SolarWinds Orion Hack…A Cybersecurity Wake-Up Call

As the dust settles on the Solar Winds Orion cyberattack, it's clear that the IT industry needs to take the next step and band together, sharing threat intelligence and cyber best practices to avoid similar hacks in the future.

It has long been theorized among cybersecurity and military professionals that the next major war between world powers may not involve the firing of a single kinetic weapon. The SolarWinds Orion hack may just be the first known attack to rise to this level.

As of this writing, all indications seem to be pointing to a unit of the Russian SVR, the equivalent of the US CIA, as the actor behind this hack. However, I can’t state this too strongly, it is still very early in the analysis and this assessment may change. For now, it does appear that this is a cyberattack backed by the Russian government against the United States and other Western nations. If this is true, this could be classified as an act of war and when and how the U.S. responds will have profound implications for the world.

For now, the U.S. response is quite muted. I might say troublingly so. Based on what is now known, this event would seem to demand the strongest of public reprimands and even stronger words in private. It should be made clear that the US will respond at the time and manner of its choosing once the proof clearly identifies the attackers.  I am advocating for a strong and proportional response designed to deter a future cyberattack of this magnitude. We have an opportunity to establish the parameters of what is acceptable cyber-espionage and what rises to cyber-warfare and implement deterrents to maintain peace and global security.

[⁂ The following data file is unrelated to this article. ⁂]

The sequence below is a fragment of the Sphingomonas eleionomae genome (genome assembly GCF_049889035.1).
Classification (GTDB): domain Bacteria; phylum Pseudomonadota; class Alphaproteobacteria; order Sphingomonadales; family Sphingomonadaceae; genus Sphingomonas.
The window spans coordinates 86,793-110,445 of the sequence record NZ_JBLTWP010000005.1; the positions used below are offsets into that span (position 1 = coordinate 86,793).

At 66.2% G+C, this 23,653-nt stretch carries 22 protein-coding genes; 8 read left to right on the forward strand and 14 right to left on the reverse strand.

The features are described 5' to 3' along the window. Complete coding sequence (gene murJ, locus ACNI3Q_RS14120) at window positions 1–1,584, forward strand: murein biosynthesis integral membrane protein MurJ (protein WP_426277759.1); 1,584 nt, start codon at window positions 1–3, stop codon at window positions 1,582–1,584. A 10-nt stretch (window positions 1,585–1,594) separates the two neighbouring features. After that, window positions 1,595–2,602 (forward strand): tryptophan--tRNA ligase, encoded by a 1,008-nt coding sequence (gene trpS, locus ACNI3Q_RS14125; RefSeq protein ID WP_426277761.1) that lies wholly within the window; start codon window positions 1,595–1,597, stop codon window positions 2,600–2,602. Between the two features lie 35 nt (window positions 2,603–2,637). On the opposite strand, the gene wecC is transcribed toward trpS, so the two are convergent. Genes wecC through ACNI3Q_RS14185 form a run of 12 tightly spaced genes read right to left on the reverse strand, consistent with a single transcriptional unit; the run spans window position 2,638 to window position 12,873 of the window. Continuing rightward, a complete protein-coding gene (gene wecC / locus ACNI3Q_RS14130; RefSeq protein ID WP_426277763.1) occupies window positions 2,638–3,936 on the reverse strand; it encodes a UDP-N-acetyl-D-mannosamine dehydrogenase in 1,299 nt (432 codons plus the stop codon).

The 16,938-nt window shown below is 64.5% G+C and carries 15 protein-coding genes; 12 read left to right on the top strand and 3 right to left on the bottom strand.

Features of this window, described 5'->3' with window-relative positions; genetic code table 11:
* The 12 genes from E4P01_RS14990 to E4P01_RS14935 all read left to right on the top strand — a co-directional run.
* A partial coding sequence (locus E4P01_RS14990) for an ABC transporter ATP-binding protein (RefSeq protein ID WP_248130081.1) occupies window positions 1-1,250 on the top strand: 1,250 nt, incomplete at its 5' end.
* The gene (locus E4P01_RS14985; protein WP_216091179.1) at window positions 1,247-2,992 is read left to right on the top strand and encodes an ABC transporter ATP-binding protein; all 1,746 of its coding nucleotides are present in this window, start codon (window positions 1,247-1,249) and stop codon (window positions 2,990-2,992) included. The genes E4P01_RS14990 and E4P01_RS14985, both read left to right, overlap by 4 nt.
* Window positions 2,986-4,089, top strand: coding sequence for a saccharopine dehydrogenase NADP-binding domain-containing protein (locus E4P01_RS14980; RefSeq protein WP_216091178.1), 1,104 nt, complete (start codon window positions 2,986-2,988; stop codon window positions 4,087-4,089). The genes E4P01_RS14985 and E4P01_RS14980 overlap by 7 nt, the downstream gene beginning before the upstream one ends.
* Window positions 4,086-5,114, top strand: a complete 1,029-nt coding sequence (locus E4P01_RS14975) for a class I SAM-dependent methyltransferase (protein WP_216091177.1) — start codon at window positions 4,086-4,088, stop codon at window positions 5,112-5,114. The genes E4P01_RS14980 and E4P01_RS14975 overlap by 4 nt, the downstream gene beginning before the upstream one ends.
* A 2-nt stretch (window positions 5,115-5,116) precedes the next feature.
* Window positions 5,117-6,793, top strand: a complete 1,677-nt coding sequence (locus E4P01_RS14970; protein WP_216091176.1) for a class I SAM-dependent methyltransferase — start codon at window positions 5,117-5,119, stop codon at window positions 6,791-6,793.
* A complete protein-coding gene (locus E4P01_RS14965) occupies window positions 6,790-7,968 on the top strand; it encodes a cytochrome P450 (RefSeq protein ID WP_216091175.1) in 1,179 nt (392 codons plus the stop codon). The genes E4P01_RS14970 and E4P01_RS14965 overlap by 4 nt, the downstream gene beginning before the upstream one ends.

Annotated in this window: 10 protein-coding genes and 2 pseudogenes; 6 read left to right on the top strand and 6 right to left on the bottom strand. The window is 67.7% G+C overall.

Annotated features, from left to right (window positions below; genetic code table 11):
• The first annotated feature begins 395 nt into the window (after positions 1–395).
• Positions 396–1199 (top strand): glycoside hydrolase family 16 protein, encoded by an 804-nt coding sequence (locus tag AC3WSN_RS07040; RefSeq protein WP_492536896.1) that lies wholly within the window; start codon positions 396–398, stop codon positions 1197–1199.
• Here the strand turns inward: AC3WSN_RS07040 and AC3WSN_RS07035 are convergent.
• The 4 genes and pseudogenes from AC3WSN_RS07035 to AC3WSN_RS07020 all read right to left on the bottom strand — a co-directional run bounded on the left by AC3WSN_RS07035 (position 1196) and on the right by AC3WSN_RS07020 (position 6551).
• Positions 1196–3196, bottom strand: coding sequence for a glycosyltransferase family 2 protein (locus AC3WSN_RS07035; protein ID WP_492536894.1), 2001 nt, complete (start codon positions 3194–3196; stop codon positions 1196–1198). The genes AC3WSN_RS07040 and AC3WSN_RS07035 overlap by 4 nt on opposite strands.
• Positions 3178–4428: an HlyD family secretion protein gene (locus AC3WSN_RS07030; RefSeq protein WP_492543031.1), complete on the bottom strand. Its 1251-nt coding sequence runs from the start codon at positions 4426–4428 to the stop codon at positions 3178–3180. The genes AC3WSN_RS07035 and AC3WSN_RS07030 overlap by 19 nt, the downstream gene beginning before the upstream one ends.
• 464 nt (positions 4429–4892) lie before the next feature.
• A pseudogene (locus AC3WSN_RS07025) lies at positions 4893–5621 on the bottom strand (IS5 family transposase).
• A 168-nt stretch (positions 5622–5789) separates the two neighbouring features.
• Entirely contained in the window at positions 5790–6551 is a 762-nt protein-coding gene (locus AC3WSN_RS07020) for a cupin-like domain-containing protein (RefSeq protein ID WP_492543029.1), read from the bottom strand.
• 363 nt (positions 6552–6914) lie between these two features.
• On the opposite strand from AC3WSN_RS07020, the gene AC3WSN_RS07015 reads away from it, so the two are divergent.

Assessing the Damage to Pinpoint What Happened, and How

As I implied at the outset, what we do not yet know may vastly outweigh what we know now. I have participated in numerous briefings and read countless reports and articles over the last week. What seems to be verified at this point is that the hackers infiltrated the servers used by SolarWinds to compile, verify, digitally sign, and distribute updates for the SolarWinds Orion platform. The hackers inserted malicious code into what appeared to be a normal update to the SolarWinds Orion platform. That update is estimated to have been downloaded by as many as 300,000 customers using the platform. Of those, it appears that approximately 18,000 customers show signs of the active exploit associated with the malware.

The primary targets of the attackers appear to be major private corporations, numerous U.S. government agencies and several prominent academic institutions as well as some foreign private and public entities. Information is still emerging, so this may change over the coming days and weeks. The triangulation of this attack is a significant concern as it would reveal a very damaging intent.

Right now, it is not known if the hackers were simply infiltrating and watching or actively exfiltrating data and if so, what data may have been stolen. It’s unclear just how wide the lateral movement of the hackers has been. It is widely theorized that we don’t have any real idea of just how deep these infiltrations have been and what the hackers may have been doing over the last nine months. The original hack appears to have taken place in March, just as the world was completely focused on the rapid expansion of the COVID-19 pandemic. Couple the pandemic with the focus on election security and misinformation here in the U.S. and I believe we may come to understand that we do not have nearly the resources we need to defend this nation and our economy from the threat of ongoing cyberattacks.

Sharing Security Best Practices Must Become a Priority